Breast milk components and their health functions: the science so far

Advanced analytical technologies such as next-generation sequencing have enabled unprecedented exploration of human breast milk and expanded research on its various health benefits. Nevertheless, breast milk is a complex system of bioactive components, many of which have not yet been identified, and others which have only been investigated at the preliminary level.

The current review paper, published in the journal Nutrients​, examined some of the components and the literature on their health science. The authors categorised these components in four groups: macronutrients, immunologic components, micro-organisms (or the ‘microbiome’) and exosomes and microRNA.

Macronutrients: protein, carbohydrates and fat

Carbohydrates account for 7% (60-70g/L) of milk and 40% of the total calorie reserve. Lactose is the main carbohydrate in breast milk. It is the major contributor to the osmolality of breast milk and aids the absorption of oligosaccharides, minerals and calcium.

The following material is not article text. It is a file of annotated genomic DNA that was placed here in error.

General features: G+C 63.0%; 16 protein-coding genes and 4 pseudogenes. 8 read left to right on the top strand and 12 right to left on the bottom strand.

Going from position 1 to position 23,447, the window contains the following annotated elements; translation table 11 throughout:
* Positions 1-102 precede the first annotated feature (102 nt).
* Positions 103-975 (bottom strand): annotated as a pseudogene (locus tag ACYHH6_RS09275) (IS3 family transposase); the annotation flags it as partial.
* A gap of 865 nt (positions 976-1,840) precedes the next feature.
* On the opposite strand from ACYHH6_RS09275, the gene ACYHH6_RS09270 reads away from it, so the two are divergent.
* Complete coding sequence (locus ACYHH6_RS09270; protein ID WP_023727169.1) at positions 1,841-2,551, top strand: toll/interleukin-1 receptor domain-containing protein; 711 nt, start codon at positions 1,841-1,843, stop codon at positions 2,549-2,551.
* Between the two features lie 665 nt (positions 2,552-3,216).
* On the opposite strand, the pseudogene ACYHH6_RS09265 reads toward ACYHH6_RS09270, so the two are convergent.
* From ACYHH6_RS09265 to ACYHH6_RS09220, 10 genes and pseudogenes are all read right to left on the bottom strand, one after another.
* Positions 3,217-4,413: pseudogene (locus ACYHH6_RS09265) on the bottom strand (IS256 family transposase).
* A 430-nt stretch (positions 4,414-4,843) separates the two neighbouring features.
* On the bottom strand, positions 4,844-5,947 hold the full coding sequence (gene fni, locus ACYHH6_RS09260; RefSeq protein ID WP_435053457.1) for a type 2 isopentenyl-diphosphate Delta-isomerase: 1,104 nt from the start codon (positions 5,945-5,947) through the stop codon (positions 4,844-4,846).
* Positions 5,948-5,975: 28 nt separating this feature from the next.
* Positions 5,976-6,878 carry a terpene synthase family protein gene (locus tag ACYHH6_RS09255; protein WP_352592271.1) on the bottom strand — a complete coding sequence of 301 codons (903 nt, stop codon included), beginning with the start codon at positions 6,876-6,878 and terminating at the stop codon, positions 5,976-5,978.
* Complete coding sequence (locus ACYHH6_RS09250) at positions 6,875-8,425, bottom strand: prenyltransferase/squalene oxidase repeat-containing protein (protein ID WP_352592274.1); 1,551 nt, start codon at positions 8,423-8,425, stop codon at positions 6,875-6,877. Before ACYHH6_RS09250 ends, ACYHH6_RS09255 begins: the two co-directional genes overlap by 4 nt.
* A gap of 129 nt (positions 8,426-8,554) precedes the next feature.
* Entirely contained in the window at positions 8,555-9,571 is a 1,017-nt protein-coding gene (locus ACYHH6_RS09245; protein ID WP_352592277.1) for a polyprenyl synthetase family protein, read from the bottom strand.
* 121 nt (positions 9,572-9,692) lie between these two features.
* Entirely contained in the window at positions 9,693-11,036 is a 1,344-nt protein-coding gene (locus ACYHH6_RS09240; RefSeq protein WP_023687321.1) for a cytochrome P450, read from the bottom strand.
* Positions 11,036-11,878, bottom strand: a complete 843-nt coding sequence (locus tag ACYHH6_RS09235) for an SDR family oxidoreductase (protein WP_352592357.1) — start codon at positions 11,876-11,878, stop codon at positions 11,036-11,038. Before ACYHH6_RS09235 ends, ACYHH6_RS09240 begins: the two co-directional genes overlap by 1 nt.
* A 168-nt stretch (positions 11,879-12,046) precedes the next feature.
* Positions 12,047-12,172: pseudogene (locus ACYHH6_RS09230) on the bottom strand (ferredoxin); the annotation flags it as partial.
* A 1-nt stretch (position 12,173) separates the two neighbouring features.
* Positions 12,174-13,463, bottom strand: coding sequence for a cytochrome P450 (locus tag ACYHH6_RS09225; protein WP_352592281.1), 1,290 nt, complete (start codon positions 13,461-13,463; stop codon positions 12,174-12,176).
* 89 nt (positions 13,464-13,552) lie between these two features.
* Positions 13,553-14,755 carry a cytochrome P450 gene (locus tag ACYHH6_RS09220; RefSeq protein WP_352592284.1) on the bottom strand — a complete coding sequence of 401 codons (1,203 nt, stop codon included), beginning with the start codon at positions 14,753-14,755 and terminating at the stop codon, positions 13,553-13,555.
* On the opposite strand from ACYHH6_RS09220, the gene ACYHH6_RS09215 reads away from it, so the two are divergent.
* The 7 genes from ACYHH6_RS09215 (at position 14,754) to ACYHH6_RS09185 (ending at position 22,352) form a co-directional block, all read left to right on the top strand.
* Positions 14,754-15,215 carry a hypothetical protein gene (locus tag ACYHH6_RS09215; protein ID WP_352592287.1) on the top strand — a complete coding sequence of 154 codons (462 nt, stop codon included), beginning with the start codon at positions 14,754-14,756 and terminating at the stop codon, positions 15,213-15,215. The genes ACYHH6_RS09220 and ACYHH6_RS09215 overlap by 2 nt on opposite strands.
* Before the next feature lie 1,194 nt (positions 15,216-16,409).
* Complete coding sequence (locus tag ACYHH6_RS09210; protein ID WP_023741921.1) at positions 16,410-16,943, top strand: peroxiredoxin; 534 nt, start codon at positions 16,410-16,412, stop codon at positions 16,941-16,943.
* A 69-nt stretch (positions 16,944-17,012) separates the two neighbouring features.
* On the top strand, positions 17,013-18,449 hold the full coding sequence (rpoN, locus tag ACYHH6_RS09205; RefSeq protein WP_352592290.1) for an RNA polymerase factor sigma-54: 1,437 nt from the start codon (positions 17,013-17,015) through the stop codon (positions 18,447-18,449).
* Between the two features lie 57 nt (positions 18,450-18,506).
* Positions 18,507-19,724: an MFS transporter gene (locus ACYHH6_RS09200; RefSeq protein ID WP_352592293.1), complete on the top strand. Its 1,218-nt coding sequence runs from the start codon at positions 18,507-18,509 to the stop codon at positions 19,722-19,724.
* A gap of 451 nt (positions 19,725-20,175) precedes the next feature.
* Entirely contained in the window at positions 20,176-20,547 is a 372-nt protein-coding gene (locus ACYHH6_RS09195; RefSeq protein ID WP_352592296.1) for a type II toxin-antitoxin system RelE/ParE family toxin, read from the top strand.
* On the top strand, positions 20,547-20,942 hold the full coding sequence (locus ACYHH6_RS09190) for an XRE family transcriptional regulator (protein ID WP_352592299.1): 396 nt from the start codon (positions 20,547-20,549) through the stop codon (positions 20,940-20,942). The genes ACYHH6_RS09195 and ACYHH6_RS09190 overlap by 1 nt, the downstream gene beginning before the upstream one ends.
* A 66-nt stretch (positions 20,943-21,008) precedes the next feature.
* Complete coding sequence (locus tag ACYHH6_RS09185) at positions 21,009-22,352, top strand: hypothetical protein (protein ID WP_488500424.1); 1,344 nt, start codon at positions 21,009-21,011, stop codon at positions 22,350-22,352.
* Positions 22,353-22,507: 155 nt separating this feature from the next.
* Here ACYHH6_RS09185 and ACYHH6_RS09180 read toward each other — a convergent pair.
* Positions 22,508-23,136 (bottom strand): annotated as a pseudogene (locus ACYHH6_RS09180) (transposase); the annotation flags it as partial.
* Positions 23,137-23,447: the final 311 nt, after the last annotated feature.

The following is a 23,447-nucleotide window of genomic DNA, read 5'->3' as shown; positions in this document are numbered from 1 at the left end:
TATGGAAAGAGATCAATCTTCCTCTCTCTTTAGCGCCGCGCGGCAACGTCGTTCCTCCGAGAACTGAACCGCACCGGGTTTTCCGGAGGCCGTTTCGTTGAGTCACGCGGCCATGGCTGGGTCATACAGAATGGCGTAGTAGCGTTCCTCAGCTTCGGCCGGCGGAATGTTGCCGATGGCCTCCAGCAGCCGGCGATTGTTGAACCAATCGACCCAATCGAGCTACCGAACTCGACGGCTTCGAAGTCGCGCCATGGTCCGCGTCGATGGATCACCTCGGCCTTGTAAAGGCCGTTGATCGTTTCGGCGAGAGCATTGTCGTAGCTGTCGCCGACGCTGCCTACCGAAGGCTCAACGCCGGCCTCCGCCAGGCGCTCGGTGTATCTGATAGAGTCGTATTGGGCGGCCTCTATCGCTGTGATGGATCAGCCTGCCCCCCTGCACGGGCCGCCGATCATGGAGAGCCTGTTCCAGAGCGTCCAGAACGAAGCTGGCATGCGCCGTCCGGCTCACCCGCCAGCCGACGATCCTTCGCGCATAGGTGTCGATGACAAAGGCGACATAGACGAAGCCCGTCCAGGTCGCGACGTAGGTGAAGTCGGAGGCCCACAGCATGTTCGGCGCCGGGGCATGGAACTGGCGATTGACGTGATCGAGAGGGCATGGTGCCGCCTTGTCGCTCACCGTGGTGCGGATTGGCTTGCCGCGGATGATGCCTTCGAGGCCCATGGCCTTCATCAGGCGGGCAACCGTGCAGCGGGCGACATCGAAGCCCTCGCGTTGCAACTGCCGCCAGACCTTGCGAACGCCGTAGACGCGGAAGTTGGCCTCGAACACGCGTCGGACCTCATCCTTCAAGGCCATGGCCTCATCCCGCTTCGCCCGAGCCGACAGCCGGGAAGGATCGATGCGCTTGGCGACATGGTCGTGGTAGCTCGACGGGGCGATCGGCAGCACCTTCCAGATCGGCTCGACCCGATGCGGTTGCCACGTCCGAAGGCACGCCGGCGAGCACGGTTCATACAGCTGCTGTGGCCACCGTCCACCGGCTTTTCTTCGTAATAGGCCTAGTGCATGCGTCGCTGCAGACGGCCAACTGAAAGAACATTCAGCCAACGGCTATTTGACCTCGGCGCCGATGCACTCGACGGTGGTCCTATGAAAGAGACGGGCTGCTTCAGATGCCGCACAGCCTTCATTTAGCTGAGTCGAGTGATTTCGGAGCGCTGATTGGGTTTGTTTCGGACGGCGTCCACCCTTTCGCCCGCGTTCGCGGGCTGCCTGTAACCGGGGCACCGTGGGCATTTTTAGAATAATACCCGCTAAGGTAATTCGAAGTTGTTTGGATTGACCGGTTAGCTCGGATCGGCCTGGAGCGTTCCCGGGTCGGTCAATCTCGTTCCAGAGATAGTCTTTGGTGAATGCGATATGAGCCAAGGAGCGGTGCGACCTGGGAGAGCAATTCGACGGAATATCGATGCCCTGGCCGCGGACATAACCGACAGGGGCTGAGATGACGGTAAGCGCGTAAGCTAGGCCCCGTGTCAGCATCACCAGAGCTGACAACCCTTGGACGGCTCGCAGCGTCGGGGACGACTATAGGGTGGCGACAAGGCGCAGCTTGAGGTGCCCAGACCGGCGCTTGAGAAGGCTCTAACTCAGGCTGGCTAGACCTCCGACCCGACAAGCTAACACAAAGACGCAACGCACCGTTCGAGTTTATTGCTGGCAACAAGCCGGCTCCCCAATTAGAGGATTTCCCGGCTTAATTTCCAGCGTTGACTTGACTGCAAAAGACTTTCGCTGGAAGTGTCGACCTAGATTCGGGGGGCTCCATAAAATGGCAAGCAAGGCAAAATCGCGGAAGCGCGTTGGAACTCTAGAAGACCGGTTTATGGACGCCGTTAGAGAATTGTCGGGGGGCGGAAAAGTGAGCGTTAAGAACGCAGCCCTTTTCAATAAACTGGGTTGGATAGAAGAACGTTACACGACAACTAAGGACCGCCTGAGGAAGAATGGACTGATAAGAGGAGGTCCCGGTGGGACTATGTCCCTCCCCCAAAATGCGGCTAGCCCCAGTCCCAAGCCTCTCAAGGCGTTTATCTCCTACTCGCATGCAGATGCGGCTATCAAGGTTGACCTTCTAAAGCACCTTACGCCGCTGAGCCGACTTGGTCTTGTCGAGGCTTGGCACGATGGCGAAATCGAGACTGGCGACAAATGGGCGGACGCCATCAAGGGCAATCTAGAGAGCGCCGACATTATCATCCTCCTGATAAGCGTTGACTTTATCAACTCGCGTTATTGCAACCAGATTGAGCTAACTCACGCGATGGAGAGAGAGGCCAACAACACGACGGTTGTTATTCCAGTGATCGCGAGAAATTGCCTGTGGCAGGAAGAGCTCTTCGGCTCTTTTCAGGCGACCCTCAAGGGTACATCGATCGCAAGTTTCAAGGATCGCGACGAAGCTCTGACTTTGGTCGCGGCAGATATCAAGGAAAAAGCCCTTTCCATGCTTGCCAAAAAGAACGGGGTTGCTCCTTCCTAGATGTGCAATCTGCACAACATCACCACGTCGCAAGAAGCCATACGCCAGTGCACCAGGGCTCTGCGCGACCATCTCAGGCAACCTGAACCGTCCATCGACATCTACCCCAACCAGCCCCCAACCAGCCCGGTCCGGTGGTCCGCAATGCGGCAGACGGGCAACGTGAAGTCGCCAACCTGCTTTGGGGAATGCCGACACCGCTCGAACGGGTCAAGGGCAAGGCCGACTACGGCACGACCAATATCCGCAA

Protein, which accounts for 1% (8-10g/L), is composed of whey, caseins and various peptides, providing crucial amino acids for infant growth and development as well as bioactive proteins and peptides.

Breast milk contains 3.5-4.5% fat, of which 95-98% is in the form of triglycerides. Accounting for 50% of an infant’s nutritional supply, fat is the most important macromolecule for infant growth and development of the nervous system.

Immunologic components

Immunologic proteins include α-lactalbumin, lactoferrin, lysozyme, and secretory immunoglobulin A (sIgA), which are all whey proteins, highlighting the essential role of whey protein in immune protection at birth.

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